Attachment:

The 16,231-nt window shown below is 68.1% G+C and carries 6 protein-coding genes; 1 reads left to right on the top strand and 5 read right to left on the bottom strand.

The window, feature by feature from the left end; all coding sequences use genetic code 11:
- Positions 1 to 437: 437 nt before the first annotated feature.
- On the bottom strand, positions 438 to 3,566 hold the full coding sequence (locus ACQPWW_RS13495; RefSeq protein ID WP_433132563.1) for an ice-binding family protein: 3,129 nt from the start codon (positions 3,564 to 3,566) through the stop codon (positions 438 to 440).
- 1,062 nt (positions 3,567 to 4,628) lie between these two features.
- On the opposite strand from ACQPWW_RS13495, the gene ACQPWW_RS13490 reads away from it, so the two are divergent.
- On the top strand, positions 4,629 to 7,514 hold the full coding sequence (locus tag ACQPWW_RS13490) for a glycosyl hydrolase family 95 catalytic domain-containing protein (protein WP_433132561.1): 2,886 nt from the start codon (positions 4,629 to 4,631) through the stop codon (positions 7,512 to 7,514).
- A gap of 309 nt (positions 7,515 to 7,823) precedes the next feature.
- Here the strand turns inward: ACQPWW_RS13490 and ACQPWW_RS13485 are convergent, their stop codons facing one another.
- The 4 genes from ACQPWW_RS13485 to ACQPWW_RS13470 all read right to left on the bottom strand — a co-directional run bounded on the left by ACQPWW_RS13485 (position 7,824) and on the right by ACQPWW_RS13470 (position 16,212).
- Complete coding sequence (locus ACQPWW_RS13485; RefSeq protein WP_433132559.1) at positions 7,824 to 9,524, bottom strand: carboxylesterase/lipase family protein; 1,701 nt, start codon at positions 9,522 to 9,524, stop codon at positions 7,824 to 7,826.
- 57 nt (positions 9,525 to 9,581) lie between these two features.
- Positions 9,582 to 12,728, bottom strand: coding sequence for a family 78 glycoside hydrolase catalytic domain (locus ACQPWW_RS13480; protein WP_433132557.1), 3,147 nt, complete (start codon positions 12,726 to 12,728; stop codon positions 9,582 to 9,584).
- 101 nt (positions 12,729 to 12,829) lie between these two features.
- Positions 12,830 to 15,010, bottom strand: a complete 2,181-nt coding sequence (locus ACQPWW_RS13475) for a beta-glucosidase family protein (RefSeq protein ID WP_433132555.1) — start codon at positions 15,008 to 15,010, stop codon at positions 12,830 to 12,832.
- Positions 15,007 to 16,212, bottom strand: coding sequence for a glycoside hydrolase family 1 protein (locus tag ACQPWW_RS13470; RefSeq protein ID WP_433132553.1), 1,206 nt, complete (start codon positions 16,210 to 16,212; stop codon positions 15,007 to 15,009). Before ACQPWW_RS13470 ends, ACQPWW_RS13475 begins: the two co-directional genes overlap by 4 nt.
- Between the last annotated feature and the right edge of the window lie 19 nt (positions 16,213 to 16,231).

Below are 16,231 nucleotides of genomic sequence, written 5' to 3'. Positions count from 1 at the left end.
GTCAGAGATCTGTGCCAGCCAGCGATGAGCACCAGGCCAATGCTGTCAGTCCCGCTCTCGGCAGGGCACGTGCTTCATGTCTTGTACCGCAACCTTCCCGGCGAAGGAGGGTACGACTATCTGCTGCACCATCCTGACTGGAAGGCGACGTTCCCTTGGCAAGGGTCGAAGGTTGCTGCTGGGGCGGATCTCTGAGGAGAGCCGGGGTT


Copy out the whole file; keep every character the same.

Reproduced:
The 16,231-nt window shown below is 68.1% G+C and carries 6 protein-coding genes; 1 reads left to right on the top strand and 5 read right to left on the bottom strand.

The window, feature by feature from the left end; all coding sequences use genetic code 11:
- Positions 1 to 437: 437 nt before the first annotated feature.
- On the bottom strand, positions 438 to 3,566 hold the full coding sequence (locus ACQPWW_RS13495; RefSeq protein ID WP_433132563.1) for an ice-binding family protein: 3,129 nt from the start codon (positions 3,564 to 3,566) through the stop codon (positions 438 to 440).
- 1,062 nt (positions 3,567 to 4,628) lie between these two features.
- On the opposite strand from ACQPWW_RS13495, the gene ACQPWW_RS13490 reads away from it, so the two are divergent.
- On the top strand, positions 4,629 to 7,514 hold the full coding sequence (locus tag ACQPWW_RS13490) for a glycosyl hydrolase family 95 catalytic domain-containing protein (protein WP_433132561.1): 2,886 nt from the start codon (positions 4,629 to 4,631) through the stop codon (positions 7,512 to 7,514).
- A gap of 309 nt (positions 7,515 to 7,823) precedes the next feature.
- Here the strand turns inward: ACQPWW_RS13490 and ACQPWW_RS13485 are convergent, their stop codons facing one another.
- The 4 genes from ACQPWW_RS13485 to ACQPWW_RS13470 all read right to left on the bottom strand — a co-directional run bounded on the left by ACQPWW_RS13485 (position 7,824) and on the right by ACQPWW_RS13470 (position 16,212).
- Complete coding sequence (locus ACQPWW_RS13485; RefSeq protein WP_433132559.1) at positions 7,824 to 9,524, bottom strand: carboxylesterase/lipase family protein; 1,701 nt, start codon at positions 9,522 to 9,524, stop codon at positions 7,824 to 7,826.
- 57 nt (positions 9,525 to 9,581) lie between these two features.
- Positions 9,582 to 12,728, bottom strand: coding sequence for a family 78 glycoside hydrolase catalytic domain (locus ACQPWW_RS13480; protein WP_433132557.1), 3,147 nt, complete (start codon positions 12,726 to 12,728; stop codon positions 9,582 to 9,584).
- 101 nt (positions 12,729 to 12,829) lie between these two features.
- Positions 12,830 to 15,010, bottom strand: a complete 2,181-nt coding sequence (locus ACQPWW_RS13475) for a beta-glucosidase family protein (RefSeq protein ID WP_433132555.1) — start codon at positions 15,008 to 15,010, stop codon at positions 12,830 to 12,832.
- Positions 15,007 to 16,212, bottom strand: coding sequence for a glycoside hydrolase family 1 protein (locus tag ACQPWW_RS13470; RefSeq protein ID WP_433132553.1), 1,206 nt, complete (start codon positions 16,210 to 16,212; stop codon positions 15,007 to 15,009). Before ACQPWW_RS13470 ends, ACQPWW_RS13475 begins: the two co-directional genes overlap by 4 nt.
- Between the last annotated feature and the right edge of the window lie 19 nt (positions 16,213 to 16,231).

Below are 16,231 nucleotides of genomic sequence, written 5' to 3'. Positions count from 1 at the left end.
GTCAGAGATCTGTGCCAGCCAGCGATGAGCACCAGGCCAATGCTGTCAGTCCCGCTCTCGGCAGGGCACGTGCTTCATGTCTTGTACCGCAACCTTCCCGGCGAAGGAGGGTACGACTATCTGCTGCACCATCCTGACTGGAAGGCGACGTTCCCTTGGCAAGGGTCGAAGGTTGCTGCTGGGGCGGATCTCTGAGGAGAGCCGGGGTT